Q: In the last few letters, I've seen several letters written to you by dissatisfied readers complaining about the proliferation of Jeep pictures, editorial content, and advertising in the pages of this magazine. This really bothers me. First of all, I applaud your efforts to include negative as well as positive comments in this section. Most magazines only publish the good stuff. And secondly, I would like to address your detractors. For more than 12 years I have been a Toyota Land Cruiser owner and enthusiast, as well as a dedicated four-wheeler and avid reader of 4x4 magazines. Sadly, most 'Cruiserheads such as myself are usually forced to look elsewhere to find 'Cruiser-specific content such as Australian and Venezuelan magazines. Other than the occasional article, most of the commercial 4x4 magazines routinely ignore the Land Cruiser community, despite the fact that it involves one of the biggest, most organized, and certainly enthusiastic group of four-wheelers. Of the Big Three, yours is the only publication that consistently features well-researched articles about the Toyota Land Cruisers, and your efforts have not gone unnoticed. We understand that there are many more Jeeps on the trails than there are 'Cruisers and that demographics must play a role in your editorial content. I have no problem with that, plus I enjoy the articles about Jeeps, Broncos, Scouts, and other vehicles that you feature. It is obvious that you are out on the trails enjoying them as much as we do and that is what really matters to me. On behalf of myself, the Toyota Land Cruiser Association, and the entire Land Cruiser community, thank you for the recognition and coverage you have given our vehicles, trail rides, and events. I look forward to all your future issues and may we meet on the trails.
A: Henry, you're more timely with your letter than you could imagine, since we just completed an FJ40 History and Builder's Guide for the Sept. '01 issue. We also had an FJ40 'Cruiser slated to go on the cover of this month's issue, but it fell through at the last minute, so you'll have to accept one more Jeep for the time being. Many thanks for your continued support and that of the Land Cruiser Association and community. We'll continue our efforts to bring you the best 4x4 tech and event coverage and to do our best in branching out now and again to give the others guys their due. Thanks for the kind words, Henry. We'll keep our eyes out for you.
Q: I own a '91 Jeep Comanche. I have just recently started getting involved with four-wheeling, and I have to say thank you; your magazine has helped me out tremendously. In the June '01 issue, I read about the 6-inch lift kit for the XJ from Tera Manufacturing. I want to do something like this to my ride and have been told that kits for the XJ will fit the Comanche. Is this true? If not, can you recommend a similar lift kit that will fit? Also, will I be able to run 33x12.50 tires with a 6-inch lift without much fender trimming?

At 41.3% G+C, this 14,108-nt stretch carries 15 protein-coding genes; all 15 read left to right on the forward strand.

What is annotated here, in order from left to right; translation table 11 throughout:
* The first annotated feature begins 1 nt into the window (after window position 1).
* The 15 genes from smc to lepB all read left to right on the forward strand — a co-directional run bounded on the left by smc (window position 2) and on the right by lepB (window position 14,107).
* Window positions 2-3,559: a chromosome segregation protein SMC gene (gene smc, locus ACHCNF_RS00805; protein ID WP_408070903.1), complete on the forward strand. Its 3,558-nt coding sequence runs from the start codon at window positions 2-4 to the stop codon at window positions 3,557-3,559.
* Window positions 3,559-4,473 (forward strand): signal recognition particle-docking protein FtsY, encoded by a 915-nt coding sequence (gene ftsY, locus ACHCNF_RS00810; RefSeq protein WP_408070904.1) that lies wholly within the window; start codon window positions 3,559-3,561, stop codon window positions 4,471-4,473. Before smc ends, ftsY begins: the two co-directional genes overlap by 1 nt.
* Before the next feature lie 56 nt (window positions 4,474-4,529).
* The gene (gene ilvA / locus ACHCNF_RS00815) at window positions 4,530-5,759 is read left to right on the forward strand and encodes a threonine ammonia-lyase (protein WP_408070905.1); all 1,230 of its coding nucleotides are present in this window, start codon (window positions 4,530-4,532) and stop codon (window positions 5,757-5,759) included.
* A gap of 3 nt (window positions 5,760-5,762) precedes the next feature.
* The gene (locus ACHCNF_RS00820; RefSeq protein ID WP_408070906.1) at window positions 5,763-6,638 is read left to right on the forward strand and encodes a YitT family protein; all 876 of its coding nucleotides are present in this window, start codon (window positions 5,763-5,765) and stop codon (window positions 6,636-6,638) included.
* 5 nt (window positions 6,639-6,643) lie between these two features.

A: Myron, this is an interesting question due to a few different schools of thought regarding the Comanche-to-Cherokee lift kit compatibility. According to Tera Manufacturing, its 6-inch kit won't fit because of differences in the subframe. But that's also because the kit wasn't designed for the Comanche, and who would want to sell the wrong part for the wrong vehicle? Off Road General Store in Laguna Hills, California, tells us that it offers a 5-inch kit for the Cherokees that will lift the front of a Comanche, but says you'll need a custom shackle flip to match the rear to it. Also, the company has found that Comanches varied quite a bit in ride height through the years, so how much lift you actually achieve depends on your year of vehicle. Rubicon Express [(916) 858-8575, www.rubiconexpress.com] offers its 5-1/2-inch Cherokee kit that's said to fit Comanches, but you'll need to set up a springover axle in the rear to match it. Both of these companies say 33x12.50s will fit under these circumstances. For shorter lifts to accommodate as big as 31-inch tires, you can look to Skyjacker, Superlift, Trail Master, and Rancho, all of which offer Jeep Comanche kits ranging from 1 to 4 inches
Body Lifts For Grands? Yeah, Right
Editor's Note: Well, here we are again, eating crow over a lapse in brain function. We've received multitudes of letters and e-mails over the last month or so, berating us for a remark in the Jun. 2001 4xForum, regarding fitting larger tires on Grand Cherokees. Much to our disappointment, we advised Adrian of Logan, Utah, to use a small body lift to help clear those heftier meats. Before you start into us, no, we aren't complete idiots, and yes, we know that the Grand Cherokee is a unibody design and impossible to lift using a body lift. Many, many apologies to anyone offended by the remark, especially to those Grand owners who've been tirelessly searching for a body lift, and possibly getting laughed at in the process. One good thing did come out of the mishap, however. We've come to the realization that Grand Cherokee owners are a force to be reckoned with and are ready to demand the respect they deserve. So, look out Grandys, because we're fixing to show you how to break some stuff. Lastly, many of the e-mails and letters suggested a better lift combo to clear 33-inch tires on a Grand. Six inches of lift can be achieved using a 4-1/2-inch lift mated to adjustable control arms. Minor fender trimming on the bottom front edge of the front bumper fascia is all that's necessary to keep rubbing to a minimum. Sorry for the mistake, people, and thanks for keeping us on our toes.
Questions or comments?
Write to us at 4 Wheel Drive & Sport Utility, 774 S. Placentia Ave., Placentia, CA 92870, firstname.lastname@example.org.